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The “no first-person” myth

Cite this
Greenbaum, H. (2021, December 1). The “no first-person” myth. APA Style.

The “no first-person” myth

In this series, we look at common APA Style misconceptions and debunk these myths one by one.

Many writers believe the “no first-person” myth, which is that writers cannot use first-person pronouns such as “I” or “we” in an APA Style paper. This myth implies that writers must instead refer to themselves in the third person (e.g., as “the author” or “the authors”). However, APA Style has no such rule against using first-person pronouns and actually encourages their use to avoid ambiguity in attribution!

When expressing your own views or the views of yourself and fellow authors, use the pronouns “I” or “we” and the like. Similarly, when writing your paper, use first-person pronouns when describing work you did by yourself or work you and your fellow authors did together when conducting your research. For example, use “we interviewed participants” rather than “the authors interviewed participants.” When writing an APA Style paper by yourself, use the first-person pronoun “I” to refer to yourself. And use the pronoun “we” when writing an APA Style paper with others. Here are some phrases you might use in your paper:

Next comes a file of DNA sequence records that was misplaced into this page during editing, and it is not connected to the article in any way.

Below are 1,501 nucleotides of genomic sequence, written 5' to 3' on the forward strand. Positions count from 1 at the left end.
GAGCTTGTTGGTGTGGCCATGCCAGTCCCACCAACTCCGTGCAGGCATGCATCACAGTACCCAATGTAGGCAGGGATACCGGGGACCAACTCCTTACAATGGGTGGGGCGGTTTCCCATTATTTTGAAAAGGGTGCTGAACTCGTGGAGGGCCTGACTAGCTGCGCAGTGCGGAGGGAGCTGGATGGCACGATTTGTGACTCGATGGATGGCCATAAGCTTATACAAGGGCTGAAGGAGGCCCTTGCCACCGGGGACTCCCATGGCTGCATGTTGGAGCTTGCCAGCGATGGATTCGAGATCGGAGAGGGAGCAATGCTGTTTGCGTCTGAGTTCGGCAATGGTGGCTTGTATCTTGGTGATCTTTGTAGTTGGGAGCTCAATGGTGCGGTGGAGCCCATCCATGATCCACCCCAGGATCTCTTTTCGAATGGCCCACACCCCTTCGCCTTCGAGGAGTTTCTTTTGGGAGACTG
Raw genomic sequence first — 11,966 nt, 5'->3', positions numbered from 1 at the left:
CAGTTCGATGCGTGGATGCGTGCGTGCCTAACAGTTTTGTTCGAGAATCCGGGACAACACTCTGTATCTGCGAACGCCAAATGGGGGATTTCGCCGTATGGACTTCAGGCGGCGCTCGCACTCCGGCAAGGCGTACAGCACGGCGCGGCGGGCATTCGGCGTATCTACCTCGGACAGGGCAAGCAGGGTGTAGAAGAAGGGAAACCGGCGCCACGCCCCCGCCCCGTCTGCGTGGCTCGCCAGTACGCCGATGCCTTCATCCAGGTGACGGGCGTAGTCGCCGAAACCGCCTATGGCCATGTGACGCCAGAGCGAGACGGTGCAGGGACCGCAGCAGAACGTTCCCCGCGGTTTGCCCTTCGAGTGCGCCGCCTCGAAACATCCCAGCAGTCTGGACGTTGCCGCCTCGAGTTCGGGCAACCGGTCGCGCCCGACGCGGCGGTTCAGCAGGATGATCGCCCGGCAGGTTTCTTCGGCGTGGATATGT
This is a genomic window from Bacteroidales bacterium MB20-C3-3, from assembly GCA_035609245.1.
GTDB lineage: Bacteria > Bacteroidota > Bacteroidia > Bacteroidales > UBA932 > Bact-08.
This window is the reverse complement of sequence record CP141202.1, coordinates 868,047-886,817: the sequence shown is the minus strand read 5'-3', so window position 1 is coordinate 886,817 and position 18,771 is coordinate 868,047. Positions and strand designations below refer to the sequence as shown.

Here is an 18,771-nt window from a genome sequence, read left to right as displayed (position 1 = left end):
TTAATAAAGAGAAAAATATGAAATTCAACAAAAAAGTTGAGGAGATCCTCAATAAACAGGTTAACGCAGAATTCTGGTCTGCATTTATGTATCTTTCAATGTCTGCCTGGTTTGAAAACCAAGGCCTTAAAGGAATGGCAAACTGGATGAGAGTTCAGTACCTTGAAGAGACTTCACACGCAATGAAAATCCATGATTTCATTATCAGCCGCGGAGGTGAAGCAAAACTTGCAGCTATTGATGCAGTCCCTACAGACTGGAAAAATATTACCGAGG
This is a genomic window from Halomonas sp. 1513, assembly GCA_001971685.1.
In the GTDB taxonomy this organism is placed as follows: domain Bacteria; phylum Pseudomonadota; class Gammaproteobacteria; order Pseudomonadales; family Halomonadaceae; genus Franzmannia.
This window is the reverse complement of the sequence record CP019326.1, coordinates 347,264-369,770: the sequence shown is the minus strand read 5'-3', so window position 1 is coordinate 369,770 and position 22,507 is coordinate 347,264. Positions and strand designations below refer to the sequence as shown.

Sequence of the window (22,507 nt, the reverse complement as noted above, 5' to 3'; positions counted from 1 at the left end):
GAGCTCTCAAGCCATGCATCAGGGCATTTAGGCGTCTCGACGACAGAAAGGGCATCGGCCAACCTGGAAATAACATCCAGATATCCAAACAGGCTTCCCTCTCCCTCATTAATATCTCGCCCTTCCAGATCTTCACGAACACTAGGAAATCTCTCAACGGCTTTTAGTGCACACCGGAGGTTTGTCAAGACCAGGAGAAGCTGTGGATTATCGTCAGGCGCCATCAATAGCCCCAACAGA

“I think…”
“I believe…”
“I interviewed the participants…”
“I analyzed the data…”
“My analysis of the data revealed…”
“We concluded…”
“Our results showed…”

This guidance can be found in Section 4.16 of the Publication Manual of the American Psychological Association, Seventh Edition and in Section 2.16 of the Concise Guide to APA Style, Seventh Edition. It represents a continuation of a long-standing APA Style guideline that began with the second edition of the manual, in 1974.

Keep in mind that you should avoid using the editorial “we” to refer to people in general so that it is clear to readers to whom you are referring. Instead, use more specific nouns such as “people” or “researchers.”

As always, defer to your instructors’ guidelines when writing student papers. For example, your instructor may ask students to avoid using first-person language. If so, follow that guideline for work in your class.

Now that we’ve debunked another myth, go forth APA Style writers, using the first-person when appropriate!

What myth should we debunk next? Leave a comment below.